Here at KSiteTV, we’ve had a lot of Riverdale coverage as of late. And there’s a good reason for that: It’s quite good. The show premieres tonight (January 26) at 9PM ET/PT on The CW, and a lot of what made it good to begin with is the series’ Executive Producer and Chief Creative Officer of Archie Comics, Roberto Aguirre-Sacasa.
Aguirre-Sacasa is an accomplished playwright and screenwriter whose credits include Glee; he’s also responsible for a lot of the great output of Archie Comics in recent years including the Afterlife with Archie series. We spoke with Roberto for a one-on-one interview at the Television Critics Association press tour so we could ask all of our burning Riverdale questions — at the very least, the ones he’d answer, so expect talk of Reggie, Sabrina, comics, “Beronica” and more within.
This interview is long so it will be split across multiple pages. Enjoy:
KSITETV’s CRAIG BYRNE: A lot of people know how you became involved with Archie Comics, but what is your “origin story” for how you first discovered Archie Comics as a reader?
ROBERTO AGUIRRE-SACASA: Gosh, that’s a really good question. I always remember reading them; I just do. When I was a kid, there weren’t exactly comic book shops. You used to go to the drug store. I remember vividly going to 7-Eleven; my mom taking me to go buy comics and Slurpees, and I would buy superhero comics, I’d buy horror comics, and I’d buy Archie comics. And I have an older brother and sister, and they’d buy comics too, but after they’d read them they’d kind of toss them aside and I hoarded them. I remember that I used to take the panels and draw the Archies and then write different dialogue for them.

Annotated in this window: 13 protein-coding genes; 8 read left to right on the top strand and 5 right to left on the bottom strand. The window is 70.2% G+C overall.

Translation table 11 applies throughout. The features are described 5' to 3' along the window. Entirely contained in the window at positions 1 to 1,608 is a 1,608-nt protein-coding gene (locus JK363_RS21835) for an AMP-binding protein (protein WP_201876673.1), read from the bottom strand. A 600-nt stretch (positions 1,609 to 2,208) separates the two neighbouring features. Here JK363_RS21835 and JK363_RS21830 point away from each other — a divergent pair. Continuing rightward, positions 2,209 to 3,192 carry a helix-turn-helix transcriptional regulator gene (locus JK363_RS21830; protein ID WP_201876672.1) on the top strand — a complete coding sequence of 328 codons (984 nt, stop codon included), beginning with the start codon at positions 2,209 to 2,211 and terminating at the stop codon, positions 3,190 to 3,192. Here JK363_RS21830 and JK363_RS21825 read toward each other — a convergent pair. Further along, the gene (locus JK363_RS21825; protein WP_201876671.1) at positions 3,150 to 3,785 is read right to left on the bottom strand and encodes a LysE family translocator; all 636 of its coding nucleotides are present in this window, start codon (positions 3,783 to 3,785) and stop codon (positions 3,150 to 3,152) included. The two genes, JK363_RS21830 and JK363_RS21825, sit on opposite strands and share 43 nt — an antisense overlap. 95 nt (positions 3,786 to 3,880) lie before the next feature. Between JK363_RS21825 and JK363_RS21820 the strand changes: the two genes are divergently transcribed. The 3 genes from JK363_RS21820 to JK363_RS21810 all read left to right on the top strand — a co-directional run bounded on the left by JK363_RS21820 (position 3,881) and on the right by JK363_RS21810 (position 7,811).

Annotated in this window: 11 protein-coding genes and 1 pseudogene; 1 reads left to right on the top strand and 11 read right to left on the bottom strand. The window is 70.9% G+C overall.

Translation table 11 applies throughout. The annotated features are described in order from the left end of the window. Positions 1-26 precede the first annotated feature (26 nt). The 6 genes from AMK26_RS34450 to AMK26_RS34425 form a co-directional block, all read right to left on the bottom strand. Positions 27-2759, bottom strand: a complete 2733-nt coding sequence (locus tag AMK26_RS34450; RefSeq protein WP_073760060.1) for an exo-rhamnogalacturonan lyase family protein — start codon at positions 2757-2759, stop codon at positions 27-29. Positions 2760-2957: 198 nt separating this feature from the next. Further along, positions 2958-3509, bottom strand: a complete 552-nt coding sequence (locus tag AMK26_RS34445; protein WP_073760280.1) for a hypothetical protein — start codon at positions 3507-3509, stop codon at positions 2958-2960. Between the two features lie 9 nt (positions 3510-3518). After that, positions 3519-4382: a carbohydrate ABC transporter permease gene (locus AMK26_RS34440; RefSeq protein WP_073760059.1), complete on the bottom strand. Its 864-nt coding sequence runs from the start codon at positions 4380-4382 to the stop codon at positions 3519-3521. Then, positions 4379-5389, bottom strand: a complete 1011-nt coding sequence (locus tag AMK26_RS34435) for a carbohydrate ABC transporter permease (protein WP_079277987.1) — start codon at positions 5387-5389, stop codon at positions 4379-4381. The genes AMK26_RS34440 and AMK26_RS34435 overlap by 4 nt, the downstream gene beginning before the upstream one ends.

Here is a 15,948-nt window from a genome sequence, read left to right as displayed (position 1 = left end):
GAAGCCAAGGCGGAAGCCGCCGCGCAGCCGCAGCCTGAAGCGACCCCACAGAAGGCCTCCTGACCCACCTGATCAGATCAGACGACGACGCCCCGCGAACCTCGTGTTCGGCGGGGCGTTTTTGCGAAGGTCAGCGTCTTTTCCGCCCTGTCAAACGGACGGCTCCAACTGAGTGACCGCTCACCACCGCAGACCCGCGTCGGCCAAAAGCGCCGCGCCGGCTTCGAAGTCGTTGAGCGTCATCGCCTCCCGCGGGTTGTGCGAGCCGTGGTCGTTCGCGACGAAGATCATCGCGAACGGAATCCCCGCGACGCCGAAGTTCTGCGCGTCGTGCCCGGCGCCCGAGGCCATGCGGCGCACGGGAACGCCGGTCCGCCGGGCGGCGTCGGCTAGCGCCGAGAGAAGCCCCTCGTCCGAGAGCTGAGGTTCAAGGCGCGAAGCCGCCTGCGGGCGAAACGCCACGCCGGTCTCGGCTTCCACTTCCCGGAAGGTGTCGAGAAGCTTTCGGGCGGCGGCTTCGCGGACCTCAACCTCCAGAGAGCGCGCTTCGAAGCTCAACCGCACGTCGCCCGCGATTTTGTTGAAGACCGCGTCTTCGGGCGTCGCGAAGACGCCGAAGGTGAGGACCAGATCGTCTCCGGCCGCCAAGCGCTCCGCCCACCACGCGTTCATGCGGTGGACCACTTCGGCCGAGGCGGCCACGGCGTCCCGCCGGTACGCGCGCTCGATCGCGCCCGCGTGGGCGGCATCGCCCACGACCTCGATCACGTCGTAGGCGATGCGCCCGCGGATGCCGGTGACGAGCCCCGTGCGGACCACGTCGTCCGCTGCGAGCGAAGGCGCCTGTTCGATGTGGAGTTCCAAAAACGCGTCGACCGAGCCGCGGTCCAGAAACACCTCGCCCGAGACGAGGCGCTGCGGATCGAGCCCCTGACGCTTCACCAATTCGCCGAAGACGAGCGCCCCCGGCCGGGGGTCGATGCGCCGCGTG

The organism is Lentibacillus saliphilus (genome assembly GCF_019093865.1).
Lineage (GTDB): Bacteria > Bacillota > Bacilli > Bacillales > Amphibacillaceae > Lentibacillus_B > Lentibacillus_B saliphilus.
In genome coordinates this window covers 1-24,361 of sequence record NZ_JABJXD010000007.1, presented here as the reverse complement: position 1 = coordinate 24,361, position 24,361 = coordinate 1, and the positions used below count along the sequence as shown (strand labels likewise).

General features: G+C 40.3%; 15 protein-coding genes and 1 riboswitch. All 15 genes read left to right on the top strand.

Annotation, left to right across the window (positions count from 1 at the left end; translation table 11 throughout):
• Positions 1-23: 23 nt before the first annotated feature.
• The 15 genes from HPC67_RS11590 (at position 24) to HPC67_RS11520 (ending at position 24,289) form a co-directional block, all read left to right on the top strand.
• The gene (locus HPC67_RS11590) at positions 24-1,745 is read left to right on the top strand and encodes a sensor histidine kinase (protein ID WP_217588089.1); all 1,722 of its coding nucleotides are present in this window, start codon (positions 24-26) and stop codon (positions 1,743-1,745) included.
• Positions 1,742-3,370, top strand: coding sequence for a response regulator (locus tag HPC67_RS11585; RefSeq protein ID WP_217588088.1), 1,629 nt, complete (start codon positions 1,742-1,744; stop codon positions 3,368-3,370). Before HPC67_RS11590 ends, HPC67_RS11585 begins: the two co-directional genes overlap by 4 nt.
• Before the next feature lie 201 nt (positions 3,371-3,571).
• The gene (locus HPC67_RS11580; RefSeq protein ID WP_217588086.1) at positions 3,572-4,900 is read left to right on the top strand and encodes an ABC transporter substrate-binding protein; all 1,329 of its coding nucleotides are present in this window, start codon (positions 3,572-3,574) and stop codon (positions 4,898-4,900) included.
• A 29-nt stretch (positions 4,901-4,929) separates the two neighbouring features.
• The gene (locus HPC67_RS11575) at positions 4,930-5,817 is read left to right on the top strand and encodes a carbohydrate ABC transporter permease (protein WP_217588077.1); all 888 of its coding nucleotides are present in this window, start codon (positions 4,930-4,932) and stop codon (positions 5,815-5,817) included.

I just always remember having the Double Digests; I’d go to the dentist or my doctor, and there’d be an Archie Double Digest and I would always read it. And in the checkout line when you’re with your mom and dad, you’re like “get me that candy bar,” but for me it was like “get me the Digest!”
Has writing for the TV series affected how you would write Afterlife with Archie comics?
No. If anything, I would say that Riverdale is sort of like Afterlife minus the zombie apocalypse, in that we’re kind of peeling away the layers of these characters, and finding out what’s underneath them or how they tick, and putting them in difficult, challenging, and life and death situations.
For those who are die-hard, strict Archie Comics canon lovers: Should they rest easy that their favorite characters are in good hands?
Well, I hope so! Listen: Change is hard, right? Change is really hard. Also, I’m a comic book fan, and as a fan, for example, I loved that Peter Parker was married to Mary Jane, so when Marvel changed that and decided that Peter was not going to be married to Mary Jane, I was mad. I got mad. And then I read the issues, and I was like “Okay. This is pretty good. Okay. I’m on board now. Dan Slott’s doing a good job.” That’s just kind of a part of the deal with dealing with a really passionate fan base. My hope is that people, once they see this show and see the stories and see how they work and see the actors, they’ll be a little more easeful about it. Because I get it. From the outside you’re just hearing little snips and bits and pieces; and it’s like “wow! That’s not even Archie!” But it is Archie. It still comes down to the kids in Pop’s Diner talking about their feelings.
How long will it take for us to find out more about what’s up with Betty’s sister Polly?
I believe we meet Polly in Episode Six, and then she kind of enters the fabric of the story and stays throughout.
Navigate below for more: